Taipei Times, 04 may 2010. Web. 21 Feb 2014. Spring, Baker, and Kathy Gudgel. "The Role of Nuclear Weapons in the 21st Century."
Albert Einstein once said, “The unleashed power of the atom has changed everything save our modes of thinking and we thus drift toward unparalleled catastrophe” (Krieger 4). The debate over the moral and life threatening potential of nuclear weapons has been in question since the first bomb was detonated almost eight decades ago. Nuclear weapons seem rightly owned by the world’s superpowers in order to ensure protection, yet it is feared that nuclear weapons are the horrible remnant of the Cold War that may still potentially cause unilateral destruction. It has been proposed by several benevolent world powers, that nuclear weapons should be banned from the arsenal of all countries who own them, and any country that does not contain nuclear weapons should cease martial nuclear research immediately. In banning nuclear weapons, one beneficial factor would be the elimination of the immense cost that comes with them.
Though most people have never thought much about it, mankind nearly became extinct in a war that had no actual fighting; this war got the name the Cold War (SV; SV). The Cold War was the building tension between the United States and the Soviet Union some years following WWII. Nuclear weapons had a substantial influence on the Arms Race during the Cold War. At its peak, the two super-powers had enough nuclear weapons to kill everyone on Earth! Though the Cold War had many different aspects during the stockpiling of weapons, the most influential was the invention of nuclear weapons.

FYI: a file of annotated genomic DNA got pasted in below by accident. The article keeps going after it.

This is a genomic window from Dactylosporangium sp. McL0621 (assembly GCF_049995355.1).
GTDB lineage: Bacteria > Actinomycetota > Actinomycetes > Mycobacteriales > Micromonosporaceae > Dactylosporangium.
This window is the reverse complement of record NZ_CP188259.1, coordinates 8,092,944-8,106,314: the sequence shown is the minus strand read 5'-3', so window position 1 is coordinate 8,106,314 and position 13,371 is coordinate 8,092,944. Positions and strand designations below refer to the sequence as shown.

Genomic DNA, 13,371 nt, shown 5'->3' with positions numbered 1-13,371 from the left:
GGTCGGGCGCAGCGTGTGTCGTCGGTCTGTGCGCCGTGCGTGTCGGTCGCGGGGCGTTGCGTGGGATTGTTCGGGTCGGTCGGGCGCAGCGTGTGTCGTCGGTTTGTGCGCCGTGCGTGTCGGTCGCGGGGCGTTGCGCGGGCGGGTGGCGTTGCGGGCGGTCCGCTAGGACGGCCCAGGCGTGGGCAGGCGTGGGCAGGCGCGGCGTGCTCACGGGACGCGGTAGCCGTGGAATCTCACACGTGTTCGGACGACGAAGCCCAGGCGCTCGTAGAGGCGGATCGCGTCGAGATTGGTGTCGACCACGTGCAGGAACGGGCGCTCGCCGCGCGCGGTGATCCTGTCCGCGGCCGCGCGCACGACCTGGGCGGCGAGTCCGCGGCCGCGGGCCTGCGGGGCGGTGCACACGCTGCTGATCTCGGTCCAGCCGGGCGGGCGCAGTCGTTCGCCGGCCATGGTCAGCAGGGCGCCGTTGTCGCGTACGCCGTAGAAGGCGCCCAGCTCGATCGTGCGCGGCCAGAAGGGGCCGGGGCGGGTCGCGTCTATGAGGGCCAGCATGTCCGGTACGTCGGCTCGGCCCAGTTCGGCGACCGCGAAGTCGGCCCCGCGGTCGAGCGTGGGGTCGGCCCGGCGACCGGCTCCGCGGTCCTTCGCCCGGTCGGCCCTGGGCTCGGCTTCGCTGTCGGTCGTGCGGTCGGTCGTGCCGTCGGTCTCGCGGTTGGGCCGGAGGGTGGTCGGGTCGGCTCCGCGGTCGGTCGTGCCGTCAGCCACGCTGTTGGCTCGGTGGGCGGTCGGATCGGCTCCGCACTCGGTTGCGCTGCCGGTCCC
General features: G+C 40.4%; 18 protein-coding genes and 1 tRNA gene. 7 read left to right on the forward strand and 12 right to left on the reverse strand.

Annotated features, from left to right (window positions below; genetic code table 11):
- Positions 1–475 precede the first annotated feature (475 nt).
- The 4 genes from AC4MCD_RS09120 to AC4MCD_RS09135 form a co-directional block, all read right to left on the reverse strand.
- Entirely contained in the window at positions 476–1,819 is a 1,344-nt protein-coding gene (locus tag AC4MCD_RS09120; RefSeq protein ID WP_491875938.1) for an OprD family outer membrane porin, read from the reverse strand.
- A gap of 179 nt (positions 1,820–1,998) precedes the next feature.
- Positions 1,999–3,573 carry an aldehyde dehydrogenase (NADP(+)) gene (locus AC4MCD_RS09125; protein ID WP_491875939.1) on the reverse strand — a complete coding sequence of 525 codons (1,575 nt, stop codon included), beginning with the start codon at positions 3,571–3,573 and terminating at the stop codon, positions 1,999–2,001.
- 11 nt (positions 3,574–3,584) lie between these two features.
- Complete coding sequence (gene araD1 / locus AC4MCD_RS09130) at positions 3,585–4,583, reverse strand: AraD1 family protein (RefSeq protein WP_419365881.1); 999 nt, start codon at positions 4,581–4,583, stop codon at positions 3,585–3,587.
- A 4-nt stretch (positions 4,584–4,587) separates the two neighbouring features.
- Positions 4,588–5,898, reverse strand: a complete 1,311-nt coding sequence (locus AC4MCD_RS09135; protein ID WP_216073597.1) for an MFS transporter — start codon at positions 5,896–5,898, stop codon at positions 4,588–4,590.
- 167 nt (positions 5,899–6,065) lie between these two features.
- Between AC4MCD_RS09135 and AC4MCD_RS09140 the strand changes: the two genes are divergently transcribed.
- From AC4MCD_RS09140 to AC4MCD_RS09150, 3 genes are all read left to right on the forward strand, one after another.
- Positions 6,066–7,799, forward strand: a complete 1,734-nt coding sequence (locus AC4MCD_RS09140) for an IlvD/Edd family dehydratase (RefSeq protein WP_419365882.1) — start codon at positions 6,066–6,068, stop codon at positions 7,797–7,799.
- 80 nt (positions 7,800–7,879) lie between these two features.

The arsenals of these countries would soon number in the tens of thousands. Recently there have been pushes to rid the world of these weapons that can kill an entire city with a single push of a button. Although these weapons are in the eyes of several governments a necessary tool to have, the public, however, disagrees. The Americans in particular have been debating the issue for several years. But for America to still pose a threat to other countries, the nuclear arsenal of the United States of America should not be completely depleted but upgraded and decreased to where our enemies still fear us.
Nuclear Non-Proliferation within the International Arena: An assessment on major solutions from both a realist and liberal perspective As defined by Christoph Bluth from the Political Studies Association, the proliferation of nuclear weapons is “widely perceived by political leaders as one of the major problems of global security in the contemporary era” (Bluth, 2012). This is clear by the catalog of concern and actions taken by governments around the world to address the issue of nuclear weaponry. With more than 22,000 nuclear weapons in existence today, international law must try to unite with nations in order to control, constrain and potentially eliminate nuclear weapons (Bluth, 2012). The following essay will examine nuclear non-proliferation within the context of both a realist and liberal view in international relations as well as examine potential solutions to the problem. Before discussing both standpoints on the issues, it’s important to look at the backstory of nuclear weapons.
If two countries were to go into Nuclear Warfare and 100 Hiroshima sized bombs were used, we would create climate change like none ever experienced before. There are things we could do to stop this. Armed Warheads are a constant danger and threat for everyone everywhere. They are constantly causing mistrust between governments and causing fear to its civilians. These weapons of terror and mass destruction have no legitimate military or strategic utility.